WRAPUP 1-Canada recovery increasing pace, latest data shows

* Manufacturing shipments rise for fifth month in a row

* Labor productivity logs best growth rate since 1998

* Data suggests recovery taking root, economists say

By David Ljunggren

OTTAWA, March 16 (BestGrowthStock) – Canada’s economic recovery is
picking up pace with January manufacturing sales higher than
expected and labor productivity rising for the first time in
more than a year, official data showed on Tuesday.

Analysts enthused about the figures, saying it showed
Canada was well over the worst of the recession.

“We saw a pair of very encouraging reports spill out of
Statistics Canada today, which together suggest that the
recovery is deepening and taking on a healthier glow,” said
Douglas Porter of BMO Capital Markets Economics.

The minority Conservative government has so far taken a
more cautious line, stating repeatedly that the recovery is
still fragile and the jobless rate is too high.

Ottawa is also keeping a close eye on the strengthening
Canadian dollar, which manufacturers say makes it harder for
them to sell their goods.

Statscan said the value of manufacturing shipments rose by
2.4 percent in January from December, the fifth consecutive
monthly increase. Analysts had predicted a 0.5 percent rise.

“This is undoubtedly a very strong report, and it suggests
that the manufacturing sector is continuing to fire on all
cylinders, defying the adverse impact of the strong Canadian
dollar and the weak U.S. economy,” said Millan Mulraine of TD

Labor productivity rose 1.4 percent in the fourth quarter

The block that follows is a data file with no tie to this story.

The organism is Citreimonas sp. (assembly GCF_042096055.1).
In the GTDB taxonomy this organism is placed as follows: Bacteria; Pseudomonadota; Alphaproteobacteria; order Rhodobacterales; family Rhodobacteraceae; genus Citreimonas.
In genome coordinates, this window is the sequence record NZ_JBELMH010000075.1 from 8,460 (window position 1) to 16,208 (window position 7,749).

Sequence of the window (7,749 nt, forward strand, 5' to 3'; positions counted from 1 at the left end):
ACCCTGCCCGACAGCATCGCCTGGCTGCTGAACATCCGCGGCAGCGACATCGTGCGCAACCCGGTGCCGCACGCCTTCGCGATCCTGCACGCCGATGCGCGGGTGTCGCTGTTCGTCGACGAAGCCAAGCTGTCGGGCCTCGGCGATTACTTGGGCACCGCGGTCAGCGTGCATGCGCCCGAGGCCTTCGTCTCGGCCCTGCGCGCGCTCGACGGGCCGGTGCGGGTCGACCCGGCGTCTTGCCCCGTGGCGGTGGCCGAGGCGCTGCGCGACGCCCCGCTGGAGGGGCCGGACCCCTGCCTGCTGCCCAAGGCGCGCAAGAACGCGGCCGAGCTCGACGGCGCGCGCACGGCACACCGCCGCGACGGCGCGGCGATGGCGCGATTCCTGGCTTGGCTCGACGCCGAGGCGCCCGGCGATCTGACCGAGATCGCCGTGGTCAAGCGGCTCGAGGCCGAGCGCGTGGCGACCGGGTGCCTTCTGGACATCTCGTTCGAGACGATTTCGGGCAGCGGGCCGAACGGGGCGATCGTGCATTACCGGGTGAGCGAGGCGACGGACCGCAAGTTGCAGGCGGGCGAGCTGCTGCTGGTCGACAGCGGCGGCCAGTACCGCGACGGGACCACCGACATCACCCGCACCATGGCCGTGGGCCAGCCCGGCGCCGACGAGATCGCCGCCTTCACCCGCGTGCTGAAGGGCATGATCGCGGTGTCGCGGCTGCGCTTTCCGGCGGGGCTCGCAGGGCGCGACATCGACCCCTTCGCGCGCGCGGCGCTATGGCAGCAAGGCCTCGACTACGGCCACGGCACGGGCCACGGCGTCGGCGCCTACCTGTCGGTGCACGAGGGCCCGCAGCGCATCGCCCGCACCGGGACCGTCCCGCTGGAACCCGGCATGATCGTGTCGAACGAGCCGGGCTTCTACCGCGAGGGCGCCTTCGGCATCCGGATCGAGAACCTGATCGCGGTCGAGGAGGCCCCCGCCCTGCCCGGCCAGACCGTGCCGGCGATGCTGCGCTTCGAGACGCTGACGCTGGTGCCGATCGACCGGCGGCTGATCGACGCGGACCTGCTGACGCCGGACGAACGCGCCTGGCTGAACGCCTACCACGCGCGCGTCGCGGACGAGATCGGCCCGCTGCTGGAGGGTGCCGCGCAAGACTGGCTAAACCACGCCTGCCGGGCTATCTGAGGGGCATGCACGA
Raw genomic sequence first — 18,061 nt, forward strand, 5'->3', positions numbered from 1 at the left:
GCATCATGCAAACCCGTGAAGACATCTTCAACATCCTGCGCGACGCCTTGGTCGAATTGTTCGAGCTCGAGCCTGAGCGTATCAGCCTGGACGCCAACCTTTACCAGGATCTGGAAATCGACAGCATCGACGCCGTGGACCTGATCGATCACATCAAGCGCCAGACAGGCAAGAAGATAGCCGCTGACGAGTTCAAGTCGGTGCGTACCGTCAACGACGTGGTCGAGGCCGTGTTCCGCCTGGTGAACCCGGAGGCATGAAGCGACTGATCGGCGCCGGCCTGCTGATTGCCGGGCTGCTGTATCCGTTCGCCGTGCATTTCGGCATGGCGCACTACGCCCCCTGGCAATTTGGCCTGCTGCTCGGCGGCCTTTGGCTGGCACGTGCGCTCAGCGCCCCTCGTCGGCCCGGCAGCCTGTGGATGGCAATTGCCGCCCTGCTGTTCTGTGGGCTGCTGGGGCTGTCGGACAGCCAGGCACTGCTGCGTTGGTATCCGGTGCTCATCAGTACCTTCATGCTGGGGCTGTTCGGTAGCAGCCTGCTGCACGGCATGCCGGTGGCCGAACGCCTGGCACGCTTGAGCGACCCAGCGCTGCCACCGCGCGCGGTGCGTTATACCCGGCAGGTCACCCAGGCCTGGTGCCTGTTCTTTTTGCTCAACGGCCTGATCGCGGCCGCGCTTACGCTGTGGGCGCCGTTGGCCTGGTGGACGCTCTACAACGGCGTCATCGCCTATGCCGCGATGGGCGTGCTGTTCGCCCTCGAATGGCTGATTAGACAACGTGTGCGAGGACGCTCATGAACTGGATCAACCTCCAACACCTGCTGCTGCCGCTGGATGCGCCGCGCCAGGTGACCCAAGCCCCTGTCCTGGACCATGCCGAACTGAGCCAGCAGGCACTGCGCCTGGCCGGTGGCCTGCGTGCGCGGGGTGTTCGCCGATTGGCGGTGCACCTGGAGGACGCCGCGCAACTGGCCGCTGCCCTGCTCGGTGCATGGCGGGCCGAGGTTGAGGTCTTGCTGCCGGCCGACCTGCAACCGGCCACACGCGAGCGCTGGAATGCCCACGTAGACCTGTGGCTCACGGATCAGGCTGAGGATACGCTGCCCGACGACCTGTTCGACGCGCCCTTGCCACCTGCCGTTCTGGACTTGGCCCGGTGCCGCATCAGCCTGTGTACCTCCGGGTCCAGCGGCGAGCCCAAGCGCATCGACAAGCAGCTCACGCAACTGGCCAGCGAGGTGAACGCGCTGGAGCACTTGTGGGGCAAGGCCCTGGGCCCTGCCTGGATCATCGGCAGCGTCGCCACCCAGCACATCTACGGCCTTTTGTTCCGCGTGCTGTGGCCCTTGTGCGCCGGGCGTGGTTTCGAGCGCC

of 2009, the first increase in more than a year and the highest
quarterly growth rate for almost 12 years.

Analysts had on average predicted productivity would
increase by 0.8 percent.

“Given Canada’s dismal productivity over the past few
decades, strength on this front is welcome,” said Derek Holt
and Karen Cordes Woods of Scotia Capital Economics.

The data helped push up the Canadian dollar, which briefly
hit a new 2010 high of C$1.0153 to the U.S. dollar, or 98.49
U.S. cents. It had closed at C$1.0197 to the U.S. dollar, or
98.07 U.S. cents, on Monday.

Yields on overnight index swaps, which trade based on
expectations for the Bank of Canada’s key interest rate, edged
higher on Tuesday, showing the market saw credit tightening by
the central bank as slightly more likely than on Monday.

The market suggests central bank interest rates will rise
to 0.50 percent in July from the current 0.25 percent and will
end the year at 1 percent.

The Bank of Canada has promised to keep the rate steady
until the end of the second quarter on the condition that
inflation does not pose too much of a threat.

Paul Ferley, assistant chief economist at RBC Economics
Research, said “the continuing high, though moderating,
unemployment rate is expected to keep inflation low, which will
allow any tightening to be undertaken at a gradual pace”.

Stock Market Analysis

(Reporting by David Ljunggren; editing by Peter Galloway)

WRAPUP 1-Canada recovery increasing pace, latest data shows